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Article Dans Une Revue Fundamental & Clinical Pharmacology Année : 2012

Early effects of high-fat diet on hypothalamic cell proliferation

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A. Gouaze
  • Fonction : Auteur
X. Brenachot
  • Fonction : Auteur
C. Rigault
  • Fonction : Auteur
A. Krezymon
  • Fonction : Auteur
S. Bauer
  • Fonction : Auteur

Résumé

The hypothalamus is one of the main brain structure involved in the control of. energy homeostasis. Recent reports indicate that hypothalamus exhibits neuroproliferative. potency in adult. Moreover, it has been found that hypothalamic cell. proliferation could be modulated by numerous intrinsic factors such as CNTF, IGF-. 1, bFGF and EGF, and by external and internal conditions such as dehydration,. variation in ambient temperature and during ovarian cycle. Interestingly, experimental. manipulation of neurogenesis can affect body weight. However, whether. nutritional conditions could influence hypothalamic cell proliferation and thereby. modify energy homeostasis is still unknown. To address this question, mice were. subjected to a high fat diet (HFD) for 1 week and hypothalamic cell renewal was. assessed through central chronic infusion of Bromodeoxy-Uridine (BrdU). Using this. approach, we report that hypothalamus constitutively exhibits G2000 BrdUpositive. neo-formed cells per day. This proliferative rate was significantly higher in hypothalamus 3 days after the onset of HFD (+60%) but decreased by 50% on day. 5. To determine whether these HFD-induced modifications of cell renewal were. linked to change in cell proliferation, we counted Ki67 immunoreactive cells. We. found 1937 Ki67 immunoreactive cells in hypothalamus from mice fed with. standard chow. However, the number of such cell was significantly higher in mice. fed with HFD for 1 and 3 days (+30% and 50%, respectively), and returned to basal. value after 5 days. In order to evaluate the role of newborn cells, HFD fed mice were. treated with the anti-mitotic arabinoside cytosine (AraC) for 30 days. Results show. that AraC treatment increased HFD-induced body weight gain, suggesting that. newborn HFD-induced cells produce anorectic function. Altogether these data. demonstrate that a change in diet induces cell proliferation in the hypothalamus. which might be involved in the control of long-term energy homeostasis.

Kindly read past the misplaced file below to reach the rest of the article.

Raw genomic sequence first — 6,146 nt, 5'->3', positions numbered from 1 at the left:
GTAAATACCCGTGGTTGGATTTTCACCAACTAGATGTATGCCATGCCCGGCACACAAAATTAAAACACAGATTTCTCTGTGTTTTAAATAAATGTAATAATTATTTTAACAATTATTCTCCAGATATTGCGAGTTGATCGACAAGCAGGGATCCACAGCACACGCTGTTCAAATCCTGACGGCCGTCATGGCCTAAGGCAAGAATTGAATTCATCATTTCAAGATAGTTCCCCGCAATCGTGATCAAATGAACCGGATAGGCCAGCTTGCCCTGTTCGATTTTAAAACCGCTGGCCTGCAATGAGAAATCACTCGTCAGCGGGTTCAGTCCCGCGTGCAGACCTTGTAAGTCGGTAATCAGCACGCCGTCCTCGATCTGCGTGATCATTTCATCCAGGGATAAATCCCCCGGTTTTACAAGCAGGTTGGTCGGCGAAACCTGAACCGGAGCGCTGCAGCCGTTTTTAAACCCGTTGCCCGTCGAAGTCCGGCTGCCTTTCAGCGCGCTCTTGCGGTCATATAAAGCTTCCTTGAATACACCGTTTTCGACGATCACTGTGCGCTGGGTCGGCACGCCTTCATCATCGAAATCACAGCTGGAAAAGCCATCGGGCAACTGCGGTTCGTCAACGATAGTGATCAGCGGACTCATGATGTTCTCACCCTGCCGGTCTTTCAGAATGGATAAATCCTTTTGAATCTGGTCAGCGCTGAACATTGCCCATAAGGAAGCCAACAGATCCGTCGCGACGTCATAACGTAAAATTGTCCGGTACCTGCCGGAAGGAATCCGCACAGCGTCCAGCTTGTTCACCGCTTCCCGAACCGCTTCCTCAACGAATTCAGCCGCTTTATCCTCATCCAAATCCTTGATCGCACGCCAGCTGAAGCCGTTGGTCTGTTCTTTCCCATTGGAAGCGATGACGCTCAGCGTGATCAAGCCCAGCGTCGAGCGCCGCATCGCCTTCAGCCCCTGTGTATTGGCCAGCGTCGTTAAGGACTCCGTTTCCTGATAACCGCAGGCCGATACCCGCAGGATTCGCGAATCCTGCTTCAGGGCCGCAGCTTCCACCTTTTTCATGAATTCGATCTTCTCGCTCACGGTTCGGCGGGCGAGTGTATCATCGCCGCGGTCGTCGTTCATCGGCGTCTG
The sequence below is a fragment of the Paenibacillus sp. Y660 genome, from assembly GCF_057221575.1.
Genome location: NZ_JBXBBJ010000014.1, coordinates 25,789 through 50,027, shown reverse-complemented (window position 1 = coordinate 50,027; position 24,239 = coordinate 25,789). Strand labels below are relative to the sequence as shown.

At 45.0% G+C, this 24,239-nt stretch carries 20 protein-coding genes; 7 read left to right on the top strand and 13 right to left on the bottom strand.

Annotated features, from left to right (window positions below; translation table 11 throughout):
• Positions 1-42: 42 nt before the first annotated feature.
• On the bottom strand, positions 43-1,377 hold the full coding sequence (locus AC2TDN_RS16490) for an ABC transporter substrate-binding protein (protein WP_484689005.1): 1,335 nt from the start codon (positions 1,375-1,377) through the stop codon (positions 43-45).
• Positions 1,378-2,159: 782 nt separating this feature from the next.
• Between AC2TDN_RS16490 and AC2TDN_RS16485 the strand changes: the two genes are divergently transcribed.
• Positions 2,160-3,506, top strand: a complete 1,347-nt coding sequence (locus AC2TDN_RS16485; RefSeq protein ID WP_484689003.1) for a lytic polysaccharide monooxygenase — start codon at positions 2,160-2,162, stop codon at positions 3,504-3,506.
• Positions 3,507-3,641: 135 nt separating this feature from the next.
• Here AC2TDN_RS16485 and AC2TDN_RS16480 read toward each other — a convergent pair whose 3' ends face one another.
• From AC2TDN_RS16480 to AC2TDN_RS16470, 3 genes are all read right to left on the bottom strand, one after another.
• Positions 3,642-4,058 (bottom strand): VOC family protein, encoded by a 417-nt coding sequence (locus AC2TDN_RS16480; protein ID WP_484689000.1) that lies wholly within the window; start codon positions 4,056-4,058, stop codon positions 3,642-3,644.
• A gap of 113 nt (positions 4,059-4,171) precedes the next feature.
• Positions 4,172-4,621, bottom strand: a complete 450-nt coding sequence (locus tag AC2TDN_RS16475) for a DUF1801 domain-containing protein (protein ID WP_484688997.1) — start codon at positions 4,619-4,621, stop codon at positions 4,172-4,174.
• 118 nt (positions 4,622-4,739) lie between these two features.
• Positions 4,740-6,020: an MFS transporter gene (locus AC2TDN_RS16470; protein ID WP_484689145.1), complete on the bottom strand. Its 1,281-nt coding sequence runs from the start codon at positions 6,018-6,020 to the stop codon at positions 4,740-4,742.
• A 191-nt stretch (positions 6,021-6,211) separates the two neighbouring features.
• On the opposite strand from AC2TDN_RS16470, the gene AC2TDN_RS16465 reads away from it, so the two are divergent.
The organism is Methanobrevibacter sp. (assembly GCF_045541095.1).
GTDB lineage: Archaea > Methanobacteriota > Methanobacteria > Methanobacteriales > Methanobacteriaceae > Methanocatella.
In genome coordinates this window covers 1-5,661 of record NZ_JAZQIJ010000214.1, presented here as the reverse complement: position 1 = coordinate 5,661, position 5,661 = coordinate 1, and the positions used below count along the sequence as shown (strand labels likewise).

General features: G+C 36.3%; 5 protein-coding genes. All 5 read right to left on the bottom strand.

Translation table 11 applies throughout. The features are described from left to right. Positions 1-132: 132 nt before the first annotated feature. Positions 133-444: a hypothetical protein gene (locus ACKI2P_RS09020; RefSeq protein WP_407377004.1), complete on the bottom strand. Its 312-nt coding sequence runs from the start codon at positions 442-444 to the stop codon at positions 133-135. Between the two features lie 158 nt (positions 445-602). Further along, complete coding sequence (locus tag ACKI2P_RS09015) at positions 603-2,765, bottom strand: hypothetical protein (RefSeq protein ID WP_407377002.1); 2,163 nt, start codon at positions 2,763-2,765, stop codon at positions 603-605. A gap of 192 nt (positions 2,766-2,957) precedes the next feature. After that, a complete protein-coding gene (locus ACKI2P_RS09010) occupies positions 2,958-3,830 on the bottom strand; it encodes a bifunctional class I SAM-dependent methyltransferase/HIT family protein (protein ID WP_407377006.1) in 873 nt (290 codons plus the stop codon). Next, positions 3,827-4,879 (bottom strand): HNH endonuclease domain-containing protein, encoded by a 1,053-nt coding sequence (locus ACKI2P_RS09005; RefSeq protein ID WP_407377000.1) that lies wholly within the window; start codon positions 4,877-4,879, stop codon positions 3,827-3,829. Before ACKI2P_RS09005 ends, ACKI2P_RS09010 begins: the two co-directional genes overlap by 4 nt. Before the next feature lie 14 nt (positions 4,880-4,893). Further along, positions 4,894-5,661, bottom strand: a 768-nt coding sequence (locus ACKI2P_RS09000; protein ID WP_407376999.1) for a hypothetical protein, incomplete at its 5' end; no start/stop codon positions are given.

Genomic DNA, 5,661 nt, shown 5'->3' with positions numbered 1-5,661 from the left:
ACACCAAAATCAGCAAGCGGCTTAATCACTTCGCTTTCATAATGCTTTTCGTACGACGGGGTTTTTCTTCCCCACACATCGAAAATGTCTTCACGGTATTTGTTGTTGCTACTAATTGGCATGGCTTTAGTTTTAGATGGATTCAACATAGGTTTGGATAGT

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hal-00723325 , version 1 (03-06-2020)

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A. Gouaze, X. Brenachot, C. Rigault, A. Krezymon, S. Bauer, et al.. Early effects of high-fat diet on hypothalamic cell proliferation. Fundamental & Clinical Pharmacology, 2012, 26 (S1), pp.32-32 (meeting abstract 26-O051). ⟨hal-00723325⟩
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